According to an new ABC News/Ipsos poll, almost half of Americans lack trust that the Justice Department will conduct the Hunter Biden investigation in a “fair and nonpartisan manner.” It is the latest indication of the failure of Attorney General Merrick Garland to restore faith in his department. There is ample reason for citizens to have their doubts.
The poll, conducted earlier this week, showed that 48 percent of Americans are not confident in the investigation. Only 32 percent expressed trust in the integrity and independence of the investigation.
We have previously discussed the failure of leadership at both the Justice Department and the FBI. Attorney General Garland has repeatedly failed to take actions that could address the growing distrust of his department.
The Hunter Biden matter has highlighted Garland’s utter failure at Justice. After ignoring calls from some of us for the need of a special counsel for years, Garland inexplicably appointed, David Weiss, the very same prosecutor who has been accused of running a fixed investigation by whistleblowers and signing off on a sweetheart deal that collapsed in court in a matter of minutes.
The Justice Department is now less trusted by the public than it was under his predecessor, Bill Barr. During Barr’s tenure, Pew found that 54 percent of the public viewed the department favorably, and 70 percent had a favorable view of the FBI. Under Garland, the department’s favorability had declined to 49 percent as of March, before many of the recent failures. The FBI’s favorability has fallen by 18 points to just 52 percent.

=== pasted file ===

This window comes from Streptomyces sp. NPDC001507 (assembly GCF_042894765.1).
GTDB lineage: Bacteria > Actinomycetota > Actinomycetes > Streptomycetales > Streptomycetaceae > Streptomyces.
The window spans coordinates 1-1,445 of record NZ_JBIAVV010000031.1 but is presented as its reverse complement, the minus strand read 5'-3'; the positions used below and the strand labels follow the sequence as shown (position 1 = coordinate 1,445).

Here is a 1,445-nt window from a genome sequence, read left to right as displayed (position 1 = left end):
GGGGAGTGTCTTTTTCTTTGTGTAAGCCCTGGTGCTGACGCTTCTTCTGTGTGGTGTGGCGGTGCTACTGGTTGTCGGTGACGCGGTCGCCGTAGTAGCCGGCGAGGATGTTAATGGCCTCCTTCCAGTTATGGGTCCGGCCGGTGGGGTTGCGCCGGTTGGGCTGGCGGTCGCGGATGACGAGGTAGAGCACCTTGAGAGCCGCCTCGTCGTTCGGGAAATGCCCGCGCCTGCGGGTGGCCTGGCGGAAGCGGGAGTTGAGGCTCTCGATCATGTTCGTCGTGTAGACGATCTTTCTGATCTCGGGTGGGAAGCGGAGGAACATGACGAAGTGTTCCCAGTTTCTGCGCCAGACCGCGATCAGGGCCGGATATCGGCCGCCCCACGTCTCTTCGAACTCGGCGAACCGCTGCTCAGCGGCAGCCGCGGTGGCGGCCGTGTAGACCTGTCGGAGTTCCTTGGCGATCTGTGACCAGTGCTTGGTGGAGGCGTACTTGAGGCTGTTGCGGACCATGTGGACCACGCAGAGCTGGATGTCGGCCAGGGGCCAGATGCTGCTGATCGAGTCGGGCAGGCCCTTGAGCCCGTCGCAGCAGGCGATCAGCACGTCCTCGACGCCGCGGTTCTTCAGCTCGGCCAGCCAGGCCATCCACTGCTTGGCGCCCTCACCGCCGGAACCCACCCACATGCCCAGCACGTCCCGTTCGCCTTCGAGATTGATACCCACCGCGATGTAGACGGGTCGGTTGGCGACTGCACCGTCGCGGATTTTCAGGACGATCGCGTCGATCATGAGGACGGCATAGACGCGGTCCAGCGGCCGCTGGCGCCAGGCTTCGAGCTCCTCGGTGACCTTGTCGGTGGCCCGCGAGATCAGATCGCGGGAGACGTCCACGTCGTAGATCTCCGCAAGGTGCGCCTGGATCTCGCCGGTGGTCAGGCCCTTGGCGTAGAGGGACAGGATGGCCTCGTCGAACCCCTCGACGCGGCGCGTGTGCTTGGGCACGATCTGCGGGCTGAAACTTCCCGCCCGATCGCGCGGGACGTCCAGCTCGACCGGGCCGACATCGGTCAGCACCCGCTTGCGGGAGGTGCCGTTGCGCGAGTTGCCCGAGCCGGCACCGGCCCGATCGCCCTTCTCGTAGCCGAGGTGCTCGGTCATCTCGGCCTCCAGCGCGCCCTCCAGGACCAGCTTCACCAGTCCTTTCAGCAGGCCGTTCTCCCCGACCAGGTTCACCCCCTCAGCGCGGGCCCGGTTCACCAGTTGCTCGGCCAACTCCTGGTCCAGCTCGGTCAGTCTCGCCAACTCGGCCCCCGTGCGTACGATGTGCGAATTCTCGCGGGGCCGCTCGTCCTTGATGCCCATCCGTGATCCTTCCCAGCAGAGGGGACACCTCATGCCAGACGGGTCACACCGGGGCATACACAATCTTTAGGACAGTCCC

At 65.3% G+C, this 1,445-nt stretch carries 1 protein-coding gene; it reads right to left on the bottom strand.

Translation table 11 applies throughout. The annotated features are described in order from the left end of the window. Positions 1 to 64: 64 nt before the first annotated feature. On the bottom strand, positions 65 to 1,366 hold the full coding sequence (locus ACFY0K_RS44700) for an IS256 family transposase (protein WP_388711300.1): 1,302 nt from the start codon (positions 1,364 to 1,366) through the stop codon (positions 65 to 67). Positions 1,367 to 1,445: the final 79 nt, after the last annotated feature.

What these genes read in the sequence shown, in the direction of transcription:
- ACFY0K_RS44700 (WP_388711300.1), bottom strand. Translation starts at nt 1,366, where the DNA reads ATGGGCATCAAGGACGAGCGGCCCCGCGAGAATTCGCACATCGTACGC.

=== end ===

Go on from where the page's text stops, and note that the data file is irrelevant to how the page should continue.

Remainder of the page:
Garland’s failure of leadership has undermined key cases. A Harvard-Harris poll this summer showed that 55 percent of the public view the Trump indictment as “politically motivated,” and 56 percent believe that it constitutes election interference.
In making this appointment, Garland seemed to be virtually taunting the public while, again, repeating his Department’s motto as a mantra.
What is particularly glaring is that this widely ridiculed move was done in direct violation of the regulation. Section 600.3 requires an appointment from outside the Justice Department for obvious reasons. While John Durham also came from within the department, he was retiring from the department at the time of his appointment.
More importantly, Garland appointed a prosecutor who has been accused of conflicts of interest and false statements — the very antithesis of a special counsel who is supposed to have “a reputation for integrity and impartial decision-making.”
The appointment flips the regulation on its head and insulates a controversial prosecutor from congressional inquiries while undermining public trust in the investigation.
This is not to say that Weiss is indeed compromised or complicit. We have not heard from him. However, the regulation is designed to avoid such questions or doubts with the appointment of someone without prior history or lingering allegations.
The result of this failure of leadership is that Garland has again lost roughly half of the country and is playing to the same roughly 30 percent that is a constant base for the Administration. By failing to show the strength and leadership at this moment, Garland has deepened the institutional crisis for the Justice Department.